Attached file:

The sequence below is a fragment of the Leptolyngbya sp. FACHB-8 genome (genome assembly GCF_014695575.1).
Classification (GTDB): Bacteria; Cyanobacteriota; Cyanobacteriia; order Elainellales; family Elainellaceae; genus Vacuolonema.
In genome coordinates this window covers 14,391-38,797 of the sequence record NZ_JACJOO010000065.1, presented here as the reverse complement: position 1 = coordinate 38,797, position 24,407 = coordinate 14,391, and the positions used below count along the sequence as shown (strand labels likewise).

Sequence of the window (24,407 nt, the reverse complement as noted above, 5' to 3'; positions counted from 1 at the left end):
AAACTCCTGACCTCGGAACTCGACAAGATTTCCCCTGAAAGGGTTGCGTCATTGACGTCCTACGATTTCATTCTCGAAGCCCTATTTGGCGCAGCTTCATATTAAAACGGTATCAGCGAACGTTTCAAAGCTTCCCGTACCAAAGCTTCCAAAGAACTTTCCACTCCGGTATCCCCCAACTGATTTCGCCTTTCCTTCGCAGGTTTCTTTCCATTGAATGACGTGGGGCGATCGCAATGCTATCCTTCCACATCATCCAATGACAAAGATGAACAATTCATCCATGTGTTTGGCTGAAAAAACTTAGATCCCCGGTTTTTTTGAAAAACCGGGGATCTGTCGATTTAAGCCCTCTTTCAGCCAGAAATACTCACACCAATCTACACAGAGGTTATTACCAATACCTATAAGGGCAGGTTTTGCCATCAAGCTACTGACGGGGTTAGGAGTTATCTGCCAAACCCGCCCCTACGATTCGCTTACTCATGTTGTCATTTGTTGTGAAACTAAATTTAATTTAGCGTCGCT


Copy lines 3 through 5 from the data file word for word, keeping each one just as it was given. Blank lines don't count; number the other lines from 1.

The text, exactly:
In genome coordinates this window covers 14,391-38,797 of the sequence record NZ_JACJOO010000065.1, presented here as the reverse complement: position 1 = coordinate 38,797, position 24,407 = coordinate 14,391, and the positions used below count along the sequence as shown (strand labels likewise).

Sequence of the window (24,407 nt, the reverse complement as noted above, 5' to 3'; positions counted from 1 at the left end):
AAACTCCTGACCTCGGAACTCGACAAGATTTCCCCTGAAAGGGTTGCGTCATTGACGTCCTACGATTTCATTCTCGAAGCCCTATTTGGCGCAGCTTCATATTAAAACGGTATCAGCGAACGTTTCAAAGCTTCCCGTACCAAAGCTTCCAAAGAACTTTCCACTCCGGTATCCCCCAACTGATTTCGCCTTTCCTTCGCAGGTTTCTTTCCATTGAATGACGTGGGGCGATCGCAATGCTATCCTTCCACATCATCCAATGACAAAGATGAACAATTCATCCATGTGTTTGGCTGAAAAAACTTAGATCCCCGGTTTTTTTGAAAAACCGGGGATCTGTCGATTTAAGCCCTCTTTCAGCCAGAAATACTCACACCAATCTACACAGAGGTTATTACCAATACCTATAAGGGCAGGTTTTGCCATCAAGCTACTGACGGGGTTAGGAGTTATCTGCCAAACCCGCCCCTACGATTCGCTTACTCATGTTGTCATTTGTTGTGAAACTAAATTTAATTTAGCGTCGCT